Monday, April 16, 2012

Jairam Ramesh's value addition to the Microfinance sector

After phenomenally adding value as Minister for Environment by blocking various projects and then mysteriously approving them, in his new avatar Jairam Ramesh is looking to adding value as Rural Development Minister.

For too long, the Microfinance industry has been suffering because of unreasonable demands placed on them. The RBI regulation now states that they cannot charge more than 26% interest. Plus, their spread cannot be more than 10%. That is, if their cost of borrowing is 12%, they cannot even charge 26%. They can only charge 22%. But if their cost of funding is 18%, then they cannot charge 28% but only 26%. Thus the maximum spread is 10%.

Then, there are other restrictions. They need to have a minimum of 10 crore equity. There are quite a few Microfinance companies with equity considerably lower than this. They have to now scramble and get this equity. But given that the market situation is so bad, no one is likely to be interested in investing in them, or if they invest, it will be at the face value or perhaps even at a discount, thereby diluting the promoter's equity completely.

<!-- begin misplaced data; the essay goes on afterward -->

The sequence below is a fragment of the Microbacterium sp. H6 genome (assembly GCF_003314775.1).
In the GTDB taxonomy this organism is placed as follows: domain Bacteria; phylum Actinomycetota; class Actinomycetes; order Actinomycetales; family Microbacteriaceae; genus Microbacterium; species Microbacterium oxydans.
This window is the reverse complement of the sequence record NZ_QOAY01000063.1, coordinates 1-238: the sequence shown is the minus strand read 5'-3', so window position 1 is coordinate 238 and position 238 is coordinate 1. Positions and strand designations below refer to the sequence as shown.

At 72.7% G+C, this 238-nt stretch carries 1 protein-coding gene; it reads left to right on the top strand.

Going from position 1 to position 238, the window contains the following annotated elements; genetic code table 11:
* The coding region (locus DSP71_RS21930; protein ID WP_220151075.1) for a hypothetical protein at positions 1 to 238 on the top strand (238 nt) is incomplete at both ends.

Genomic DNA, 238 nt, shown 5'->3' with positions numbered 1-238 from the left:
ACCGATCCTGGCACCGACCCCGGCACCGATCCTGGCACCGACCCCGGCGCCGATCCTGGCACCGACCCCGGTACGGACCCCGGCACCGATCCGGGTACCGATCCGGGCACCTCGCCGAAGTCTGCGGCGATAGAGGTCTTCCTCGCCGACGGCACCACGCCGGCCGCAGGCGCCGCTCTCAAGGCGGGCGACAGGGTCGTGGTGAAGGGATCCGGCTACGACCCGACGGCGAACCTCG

Nationalised banks have been unwilling to lend money to the Microfinance companies, as they demand a clean balance sheet and no loss. But given the whacking these companies received last year thanks to brain-dead AP government law and the SKS mess, most companies have made a loss.